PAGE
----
varieties  Barbera  Barolo  Grignolino
labels                                
0               29      13          20
1                0      46           1
2               19       0          50

However, if the measurements are first standardised, the clusters correspond almost perfectly to the three wine varieties:

varieties  Barbera  Barolo  Grignolino
labels                                
0                0      59           3
1               48       0           3
2                0       0          65

Of course, k-means clustering is not meant to be a classifier! But when the clusters do correspond so well to the classes, then it is apparent that the scaling is pretty good.

Which wine varieties?

I had to search to find the names of the wine varieties. According to page 9 of “Chemometrics with R” (Ron Wehrens), the three varieties are: Barolo (58 samples), Grignolino (71 samples) and Barbera (48 samples). I was unable to follow Wehren’s citation (it’s his [6]) on Google books.

Original source

According to the UCI page, this dataset originated from the paper V-PARVUS. An Extendible Pachage of programs for esplorative data analysis, classification and regression analysis by Forina, M., Lanteri, S. Armanino, C., Casolino, C., Casale, M., Oliveri, P.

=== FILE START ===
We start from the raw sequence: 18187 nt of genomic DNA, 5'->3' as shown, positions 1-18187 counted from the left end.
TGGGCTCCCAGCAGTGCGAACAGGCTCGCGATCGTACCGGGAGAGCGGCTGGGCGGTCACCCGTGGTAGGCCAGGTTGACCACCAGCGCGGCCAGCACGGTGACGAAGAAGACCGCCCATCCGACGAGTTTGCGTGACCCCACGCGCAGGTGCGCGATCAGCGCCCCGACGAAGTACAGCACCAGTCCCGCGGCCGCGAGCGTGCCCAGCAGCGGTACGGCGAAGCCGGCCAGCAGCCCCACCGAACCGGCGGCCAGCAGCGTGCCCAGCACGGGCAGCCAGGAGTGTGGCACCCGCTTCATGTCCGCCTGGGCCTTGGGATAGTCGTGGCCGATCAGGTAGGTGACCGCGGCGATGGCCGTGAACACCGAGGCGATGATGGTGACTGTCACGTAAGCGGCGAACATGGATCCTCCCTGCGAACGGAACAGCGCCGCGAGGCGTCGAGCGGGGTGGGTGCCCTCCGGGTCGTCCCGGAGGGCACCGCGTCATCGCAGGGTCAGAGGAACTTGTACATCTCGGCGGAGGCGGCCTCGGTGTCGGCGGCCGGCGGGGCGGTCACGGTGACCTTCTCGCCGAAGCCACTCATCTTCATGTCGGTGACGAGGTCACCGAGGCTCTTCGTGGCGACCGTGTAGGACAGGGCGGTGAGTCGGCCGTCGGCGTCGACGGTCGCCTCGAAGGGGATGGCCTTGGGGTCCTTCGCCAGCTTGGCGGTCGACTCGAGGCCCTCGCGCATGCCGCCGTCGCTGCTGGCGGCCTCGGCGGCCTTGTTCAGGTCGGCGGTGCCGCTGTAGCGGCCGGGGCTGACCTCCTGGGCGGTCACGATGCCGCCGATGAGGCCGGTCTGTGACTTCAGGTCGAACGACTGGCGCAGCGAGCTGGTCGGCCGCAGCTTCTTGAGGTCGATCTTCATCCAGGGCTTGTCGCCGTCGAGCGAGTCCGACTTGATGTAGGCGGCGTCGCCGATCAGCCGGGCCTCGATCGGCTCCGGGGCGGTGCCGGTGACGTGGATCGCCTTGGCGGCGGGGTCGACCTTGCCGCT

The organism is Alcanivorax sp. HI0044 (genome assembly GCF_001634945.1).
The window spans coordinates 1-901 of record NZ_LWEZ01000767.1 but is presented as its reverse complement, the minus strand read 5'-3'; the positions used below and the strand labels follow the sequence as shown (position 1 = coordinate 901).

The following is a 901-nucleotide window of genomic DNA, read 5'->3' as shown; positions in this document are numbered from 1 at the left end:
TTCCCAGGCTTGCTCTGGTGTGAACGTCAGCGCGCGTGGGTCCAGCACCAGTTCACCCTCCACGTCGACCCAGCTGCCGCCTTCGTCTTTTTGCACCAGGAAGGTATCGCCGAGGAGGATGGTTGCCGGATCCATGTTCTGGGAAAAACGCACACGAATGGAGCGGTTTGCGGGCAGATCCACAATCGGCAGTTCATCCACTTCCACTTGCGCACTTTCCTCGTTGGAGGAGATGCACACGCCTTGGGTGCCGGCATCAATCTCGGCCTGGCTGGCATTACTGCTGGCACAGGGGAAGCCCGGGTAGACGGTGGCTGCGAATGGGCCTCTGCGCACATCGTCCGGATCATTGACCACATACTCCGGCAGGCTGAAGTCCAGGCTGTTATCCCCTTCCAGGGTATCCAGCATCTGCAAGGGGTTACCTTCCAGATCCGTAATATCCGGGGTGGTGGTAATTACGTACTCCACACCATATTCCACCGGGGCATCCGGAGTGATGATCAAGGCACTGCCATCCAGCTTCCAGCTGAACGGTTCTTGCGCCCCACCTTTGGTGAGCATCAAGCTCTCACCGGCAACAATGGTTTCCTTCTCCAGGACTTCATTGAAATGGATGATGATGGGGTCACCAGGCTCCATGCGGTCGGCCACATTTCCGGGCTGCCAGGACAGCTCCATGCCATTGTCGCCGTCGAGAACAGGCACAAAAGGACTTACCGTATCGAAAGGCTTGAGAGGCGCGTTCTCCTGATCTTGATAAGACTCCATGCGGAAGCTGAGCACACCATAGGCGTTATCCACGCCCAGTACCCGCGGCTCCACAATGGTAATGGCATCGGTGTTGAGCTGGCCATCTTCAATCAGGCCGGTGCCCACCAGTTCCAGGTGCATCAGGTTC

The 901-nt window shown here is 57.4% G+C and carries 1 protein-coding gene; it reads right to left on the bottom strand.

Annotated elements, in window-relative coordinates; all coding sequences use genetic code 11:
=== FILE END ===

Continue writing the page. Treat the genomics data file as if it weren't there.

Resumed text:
Olive oil dataset

There is a dataset of olive oil measurements associated to the same paper. I haven’t tried using it, but am sure I’ll use it in an example one day.

Descartes’ headache: rotation of space is transpose to rotation of co-ordinate system

[I often speak of such-and-such depending upon the choice of co-ordinate system, and proceed to show this by rotating the space. The following explains why this is equivalent (via the transpose)].

You awaken in a two-dimensional landscape. In front of you are co-ordinate axes, fixed to the ground on a pivot. The landscape is featureless except for a tree and a well. You get bored, and fall asleep again. When you awaken, you notice that the relative arrangement of the co-ordinate axes to the tree and the well is different. What happened?

You realise that you’ll never truly know what happened while you were asleep. Either (a) someone rotated the co-ordinate axes 90 degrees clockwise, or (b) someone rotated the world 90 degrees anti-clockwise about the pivot point of the axes.

Rotation of the space is equivalent (via the transpose) to rotation of the co-ordinate system. In fact, this is true more generally for orthogonal transformations and has a familiar mathematical expression. Let V be an n-dimensional vector space with inner product \langle \cdot , \cdot \rangle and let e_i, i=1, .., n be an orthonormal basis. If X is an orthogonal transformation of V, then for any point v \in V, we have

    \[\displaystyle $\langle Xv, e_i \rangle = \langle v, X^T e_i \rangle\]

for all i=1, .. , n. That is, the co-ordinates of the transformed point with respect to the original basis are the co-ordinates of the original point with respect to the transpose-transformed basis.